Based on the assumption that the SRI is a normal variable, it is reasonable to assume that the conditional distribution based on the SRI value is bivariate normal. Similarly, when the conditional distribution is extended by including a large-scale climatic index (Model 2) or human activity index (Model 3) variable in the model, we generally assume the joint distribution of z0, w0, and Zυ,τ+M as multivariate normal. Thus, the conditional probability is expressed as follows (Bonaccorso et al. 2015):
P[Zυ,τ+MCM|Zυ,τ=Z0,Wυ,τ=w0]=CMiCMs12πσze1/2(xμzσz)2dx.
However, as both large-scale climatic variability and human activities have significant effects on hydrological drought, the forecasting model must be extended to four dimensions (Model 4) with the addition of both indices. Assuming that the joint distribution of z0, w0, y0, and Zυ,τ+M is multivariate normal, the mean and variance of the distribution of Zυ,τ+M conditioned on z0, w0, and y0 is expressed as follows:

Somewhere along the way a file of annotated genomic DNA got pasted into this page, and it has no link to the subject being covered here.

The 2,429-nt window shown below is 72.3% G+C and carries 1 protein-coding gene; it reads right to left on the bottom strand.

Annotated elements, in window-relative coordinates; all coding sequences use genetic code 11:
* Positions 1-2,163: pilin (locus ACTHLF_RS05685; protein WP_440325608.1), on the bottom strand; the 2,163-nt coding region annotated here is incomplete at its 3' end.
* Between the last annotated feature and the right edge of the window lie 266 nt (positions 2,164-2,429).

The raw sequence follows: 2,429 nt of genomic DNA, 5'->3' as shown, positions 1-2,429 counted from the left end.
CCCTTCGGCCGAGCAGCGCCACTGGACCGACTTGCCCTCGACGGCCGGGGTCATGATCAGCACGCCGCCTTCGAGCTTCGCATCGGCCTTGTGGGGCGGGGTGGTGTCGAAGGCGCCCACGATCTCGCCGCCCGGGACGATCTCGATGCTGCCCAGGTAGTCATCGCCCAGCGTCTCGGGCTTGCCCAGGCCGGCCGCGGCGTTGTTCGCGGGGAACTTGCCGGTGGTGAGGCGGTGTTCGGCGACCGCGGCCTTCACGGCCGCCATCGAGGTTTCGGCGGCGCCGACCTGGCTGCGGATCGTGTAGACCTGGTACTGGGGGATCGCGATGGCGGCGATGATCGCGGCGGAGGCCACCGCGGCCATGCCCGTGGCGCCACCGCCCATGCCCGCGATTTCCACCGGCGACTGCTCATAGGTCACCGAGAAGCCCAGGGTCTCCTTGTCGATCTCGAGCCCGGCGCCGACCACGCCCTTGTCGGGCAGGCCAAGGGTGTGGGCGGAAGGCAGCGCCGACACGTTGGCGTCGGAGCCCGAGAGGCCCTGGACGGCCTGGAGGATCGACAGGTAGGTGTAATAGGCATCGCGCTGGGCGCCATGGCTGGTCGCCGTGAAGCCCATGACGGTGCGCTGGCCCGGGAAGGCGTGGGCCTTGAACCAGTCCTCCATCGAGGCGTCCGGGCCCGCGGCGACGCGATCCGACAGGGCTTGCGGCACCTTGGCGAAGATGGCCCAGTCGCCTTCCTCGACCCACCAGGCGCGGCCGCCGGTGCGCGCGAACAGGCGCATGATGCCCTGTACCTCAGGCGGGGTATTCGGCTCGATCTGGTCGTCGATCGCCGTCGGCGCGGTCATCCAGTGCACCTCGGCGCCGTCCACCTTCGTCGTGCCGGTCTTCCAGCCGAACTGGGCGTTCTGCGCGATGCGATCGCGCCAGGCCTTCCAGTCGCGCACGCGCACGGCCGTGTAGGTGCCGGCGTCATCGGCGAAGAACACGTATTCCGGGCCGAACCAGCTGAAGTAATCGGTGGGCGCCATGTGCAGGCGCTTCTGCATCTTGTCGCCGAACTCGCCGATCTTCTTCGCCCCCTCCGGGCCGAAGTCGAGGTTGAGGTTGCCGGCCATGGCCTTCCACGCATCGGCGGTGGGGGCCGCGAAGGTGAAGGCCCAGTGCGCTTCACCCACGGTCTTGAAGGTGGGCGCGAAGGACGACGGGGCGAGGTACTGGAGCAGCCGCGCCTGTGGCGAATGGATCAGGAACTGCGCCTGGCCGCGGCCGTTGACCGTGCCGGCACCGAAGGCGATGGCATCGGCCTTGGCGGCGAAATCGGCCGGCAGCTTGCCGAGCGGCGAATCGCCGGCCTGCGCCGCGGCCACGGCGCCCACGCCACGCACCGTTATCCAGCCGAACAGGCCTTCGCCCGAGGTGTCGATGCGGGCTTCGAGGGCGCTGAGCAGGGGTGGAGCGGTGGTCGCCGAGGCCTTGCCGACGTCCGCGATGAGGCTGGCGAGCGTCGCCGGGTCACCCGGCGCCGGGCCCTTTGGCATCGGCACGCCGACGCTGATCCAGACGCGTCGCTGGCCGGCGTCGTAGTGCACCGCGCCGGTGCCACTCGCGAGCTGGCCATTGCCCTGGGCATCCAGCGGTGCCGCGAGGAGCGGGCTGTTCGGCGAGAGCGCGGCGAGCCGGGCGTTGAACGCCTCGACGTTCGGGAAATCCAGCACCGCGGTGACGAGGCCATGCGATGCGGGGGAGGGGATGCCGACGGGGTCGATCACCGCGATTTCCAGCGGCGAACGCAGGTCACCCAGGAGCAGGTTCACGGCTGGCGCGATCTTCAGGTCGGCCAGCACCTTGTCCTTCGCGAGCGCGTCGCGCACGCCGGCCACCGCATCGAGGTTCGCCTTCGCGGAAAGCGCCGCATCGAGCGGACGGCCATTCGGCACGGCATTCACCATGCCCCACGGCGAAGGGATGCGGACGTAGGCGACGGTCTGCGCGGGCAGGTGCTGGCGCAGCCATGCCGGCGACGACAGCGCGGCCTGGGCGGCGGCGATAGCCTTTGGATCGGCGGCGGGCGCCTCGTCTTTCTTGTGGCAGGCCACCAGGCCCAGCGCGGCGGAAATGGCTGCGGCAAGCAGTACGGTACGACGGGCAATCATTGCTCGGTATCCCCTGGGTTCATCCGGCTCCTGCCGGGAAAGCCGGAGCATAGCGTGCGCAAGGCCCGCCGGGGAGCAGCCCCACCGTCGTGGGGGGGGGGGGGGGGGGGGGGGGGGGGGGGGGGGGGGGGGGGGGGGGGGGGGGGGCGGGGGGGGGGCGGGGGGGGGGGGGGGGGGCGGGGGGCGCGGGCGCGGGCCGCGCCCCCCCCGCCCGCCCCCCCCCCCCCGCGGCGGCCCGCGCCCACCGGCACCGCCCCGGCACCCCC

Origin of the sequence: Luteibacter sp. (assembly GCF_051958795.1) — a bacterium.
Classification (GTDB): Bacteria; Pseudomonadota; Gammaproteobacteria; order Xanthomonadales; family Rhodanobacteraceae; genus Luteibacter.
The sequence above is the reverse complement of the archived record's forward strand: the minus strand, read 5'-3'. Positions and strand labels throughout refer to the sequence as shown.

μz=12(22)1[z0w0y0],
(σz)2=112(22)121.
Then, Eq. (1) is rewritten as follows (Model 4):
P[Zυ,τ+MCM|Zυ,τ=z0,Wυ,τ=w0,Yυ,τ=y0]=CMiCMs12πσze1/2(xμzσz)2dx.

b. Climatic-induced influence indices

To screen out the large-scale oceanic–atmospheric circulation patterns linked with hydrological drought in the Luanhe River basin, the correlations between large-scale climatic indices and SRI series at various time periods for six hydrologic stations were assessed. The SRI sample series and the large-scale climatic index series were standardized, and the large-scale climatic index series averaged on time scales of 3, 6, 12, and 24 months were identified by considering 3-, 6-, 12-, and 24-month lead times of the SRI. As a result, the most significant large-scale climatic index for each hydrologic station can be selected based on the correlation values.